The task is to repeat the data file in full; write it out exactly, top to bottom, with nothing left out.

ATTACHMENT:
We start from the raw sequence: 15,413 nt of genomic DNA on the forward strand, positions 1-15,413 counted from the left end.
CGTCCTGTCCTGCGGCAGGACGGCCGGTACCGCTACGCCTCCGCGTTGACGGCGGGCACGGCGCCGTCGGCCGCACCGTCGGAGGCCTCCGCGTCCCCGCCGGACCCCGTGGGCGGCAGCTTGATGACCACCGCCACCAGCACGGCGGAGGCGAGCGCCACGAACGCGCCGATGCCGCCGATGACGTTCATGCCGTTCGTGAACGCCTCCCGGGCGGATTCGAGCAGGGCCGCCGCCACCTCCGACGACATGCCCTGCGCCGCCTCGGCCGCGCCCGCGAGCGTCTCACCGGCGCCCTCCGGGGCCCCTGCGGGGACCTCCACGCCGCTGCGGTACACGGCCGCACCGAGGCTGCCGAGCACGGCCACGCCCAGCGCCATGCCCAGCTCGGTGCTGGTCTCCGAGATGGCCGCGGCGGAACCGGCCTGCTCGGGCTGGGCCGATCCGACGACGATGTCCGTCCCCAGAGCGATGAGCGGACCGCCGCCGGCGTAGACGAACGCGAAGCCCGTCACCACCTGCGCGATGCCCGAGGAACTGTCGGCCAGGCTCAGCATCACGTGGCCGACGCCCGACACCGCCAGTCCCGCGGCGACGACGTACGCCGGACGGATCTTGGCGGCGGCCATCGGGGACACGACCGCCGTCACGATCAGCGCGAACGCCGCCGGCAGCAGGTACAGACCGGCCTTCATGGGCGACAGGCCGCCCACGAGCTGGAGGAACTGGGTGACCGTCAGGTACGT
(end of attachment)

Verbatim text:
We start from the raw sequence: 15,413 nt of genomic DNA on the forward strand, positions 1-15,413 counted from the left end.
CGTCCTGTCCTGCGGCAGGACGGCCGGTACCGCTACGCCTCCGCGTTGACGGCGGGCACGGCGCCGTCGGCCGCACCGTCGGAGGCCTCCGCGTCCCCGCCGGACCCCGTGGGCGGCAGCTTGATGACCACCGCCACCAGCACGGCGGAGGCGAGCGCCACGAACGCGCCGATGCCGCCGATGACGTTCATGCCGTTCGTGAACGCCTCCCGGGCGGATTCGAGCAGGGCCGCCGCCACCTCCGACGACATGCCCTGCGCCGCCTCGGCCGCGCCCGCGAGCGTCTCACCGGCGCCCTCCGGGGCCCCTGCGGGGACCTCCACGCCGCTGCGGTACACGGCCGCACCGAGGCTGCCGAGCACGGCCACGCCCAGCGCCATGCCCAGCTCGGTGCTGGTCTCCGAGATGGCCGCGGCGGAACCGGCCTGCTCGGGCTGGGCCGATCCGACGACGATGTCCGTCCCCAGAGCGATGAGCGGACCGCCGCCGGCGTAGACGAACGCGAAGCCCGTCACCACCTGCGCGATGCCCGAGGAACTGTCGGCCAGGCTCAGCATCACGTGGCCGACGCCCGACACCGCCAGTCCCGCGGCGACGACGTACGCCGGACGGATCTTGGCGGCGGCCATCGGGGACACGACCGCCGTCACGATCAGCGCGAACGCCGCCGGCAGCAGGTACAGACCGGCCTTCATGGGCGACAGGCCGCCCACGAGCTGGAGGAACTGGGTGACCGTCAGGTACGT